Two characters supposedly meet on planet X, but a third might suspect that this is actually not the case. The situation is invisible to the naked eye, yet it is true: each walks on a different planet, one on X and the other on Y. A fourth character may say that one, two and three all live on planet XY, but then where does he live? Planet Z is home to number five, but he doesn’t really bother with the rest.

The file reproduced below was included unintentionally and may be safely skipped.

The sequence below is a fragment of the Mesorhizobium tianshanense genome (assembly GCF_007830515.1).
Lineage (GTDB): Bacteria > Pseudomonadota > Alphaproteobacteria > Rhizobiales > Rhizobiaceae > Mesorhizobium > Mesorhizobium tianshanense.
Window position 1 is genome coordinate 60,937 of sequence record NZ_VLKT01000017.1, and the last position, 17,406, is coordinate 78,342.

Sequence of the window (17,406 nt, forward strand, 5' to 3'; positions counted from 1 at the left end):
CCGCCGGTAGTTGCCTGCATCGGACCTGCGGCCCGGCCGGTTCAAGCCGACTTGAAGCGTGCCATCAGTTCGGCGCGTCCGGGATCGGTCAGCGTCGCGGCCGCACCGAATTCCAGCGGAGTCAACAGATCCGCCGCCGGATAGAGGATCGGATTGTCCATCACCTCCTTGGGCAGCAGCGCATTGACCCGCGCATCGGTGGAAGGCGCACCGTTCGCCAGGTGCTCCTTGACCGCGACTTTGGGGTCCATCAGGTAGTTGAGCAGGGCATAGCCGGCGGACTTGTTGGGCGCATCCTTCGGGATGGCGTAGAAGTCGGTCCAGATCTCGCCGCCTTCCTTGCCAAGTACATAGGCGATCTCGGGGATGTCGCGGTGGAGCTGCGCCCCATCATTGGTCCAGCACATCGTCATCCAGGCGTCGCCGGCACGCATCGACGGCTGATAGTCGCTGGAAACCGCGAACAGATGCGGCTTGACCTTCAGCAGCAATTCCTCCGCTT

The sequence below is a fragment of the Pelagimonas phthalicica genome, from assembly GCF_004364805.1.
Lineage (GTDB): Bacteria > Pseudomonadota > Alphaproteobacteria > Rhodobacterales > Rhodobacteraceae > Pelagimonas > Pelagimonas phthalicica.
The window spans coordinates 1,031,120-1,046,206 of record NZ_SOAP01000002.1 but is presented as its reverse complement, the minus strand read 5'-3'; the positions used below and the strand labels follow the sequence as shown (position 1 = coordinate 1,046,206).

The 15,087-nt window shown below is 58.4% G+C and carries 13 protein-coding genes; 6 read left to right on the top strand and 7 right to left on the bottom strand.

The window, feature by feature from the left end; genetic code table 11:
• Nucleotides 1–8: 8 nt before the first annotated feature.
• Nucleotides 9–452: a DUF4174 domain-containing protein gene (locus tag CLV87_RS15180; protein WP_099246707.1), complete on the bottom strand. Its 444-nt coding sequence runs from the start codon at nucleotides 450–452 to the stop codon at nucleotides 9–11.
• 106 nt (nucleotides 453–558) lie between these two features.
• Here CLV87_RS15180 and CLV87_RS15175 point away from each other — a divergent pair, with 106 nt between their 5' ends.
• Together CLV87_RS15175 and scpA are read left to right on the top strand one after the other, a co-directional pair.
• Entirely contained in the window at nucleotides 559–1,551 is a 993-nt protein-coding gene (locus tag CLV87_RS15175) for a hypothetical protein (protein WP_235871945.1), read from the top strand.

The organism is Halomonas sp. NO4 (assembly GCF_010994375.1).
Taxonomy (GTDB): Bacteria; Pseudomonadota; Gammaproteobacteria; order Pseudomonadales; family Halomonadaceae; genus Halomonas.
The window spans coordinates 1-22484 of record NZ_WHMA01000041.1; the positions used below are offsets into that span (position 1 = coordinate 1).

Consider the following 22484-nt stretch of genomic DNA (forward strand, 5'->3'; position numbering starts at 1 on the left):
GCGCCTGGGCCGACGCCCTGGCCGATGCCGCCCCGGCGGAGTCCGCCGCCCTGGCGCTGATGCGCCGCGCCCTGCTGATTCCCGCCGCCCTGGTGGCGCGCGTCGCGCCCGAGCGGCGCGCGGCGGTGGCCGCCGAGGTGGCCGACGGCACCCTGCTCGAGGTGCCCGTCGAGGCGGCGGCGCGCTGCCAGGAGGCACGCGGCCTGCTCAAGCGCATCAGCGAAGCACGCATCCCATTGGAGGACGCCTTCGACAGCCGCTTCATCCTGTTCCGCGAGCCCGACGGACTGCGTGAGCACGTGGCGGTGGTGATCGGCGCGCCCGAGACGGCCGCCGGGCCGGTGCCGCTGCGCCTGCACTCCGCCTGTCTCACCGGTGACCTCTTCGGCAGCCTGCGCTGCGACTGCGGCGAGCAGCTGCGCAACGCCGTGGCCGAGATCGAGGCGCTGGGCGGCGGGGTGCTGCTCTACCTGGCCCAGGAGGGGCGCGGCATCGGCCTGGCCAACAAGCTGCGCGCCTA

Since 2014, Centraal Museum director Edwin Jacobs has offered a promising student of Utrecht’s HKU University of the Arts the opportunity to exhibit in the museum. In 2014 fashion designer Saba Tark caught his eye; this year he chose artist Koen Kloosterhuis, who will exhibit an installation originally created for his Fine Art graduation project. Entitled Sundays on a private planet, the installation consists of a semi-round black painted wall, a human-height disc and various shapes and objects strewn across the floor, ranging from geometric shapes and a divining rod (or something like it) to a comb, soap, toothbrush and fork amidst items that elude description. The totality forms a clear composition, although what the composition signifies is hard to pinpoint. Perhaps there’s some connection to the world of mathematical and abstract shapes derived from nature? The composition is replete with riddles, giving it an air of mystery. Kloosterhuis’s work is reminiscent of Constant Nieuwenhuys’ 1972 painting, Espace and destruction, or Armando’s 1970 Black bolts on white. These works were created during a time of artistic innovation, which gave birth to radically open and associative imagery. Many artists of this period embraced the boundless wealth of abstraction as a driver of the imagination and source of new and inspiring panoramas. It may still be too early to expect something similar from Koen Kloosterhuis, but his work undeniably has exciting potential. This is an ambitious young artist who is unafraid to redefine the dimension of the abstract.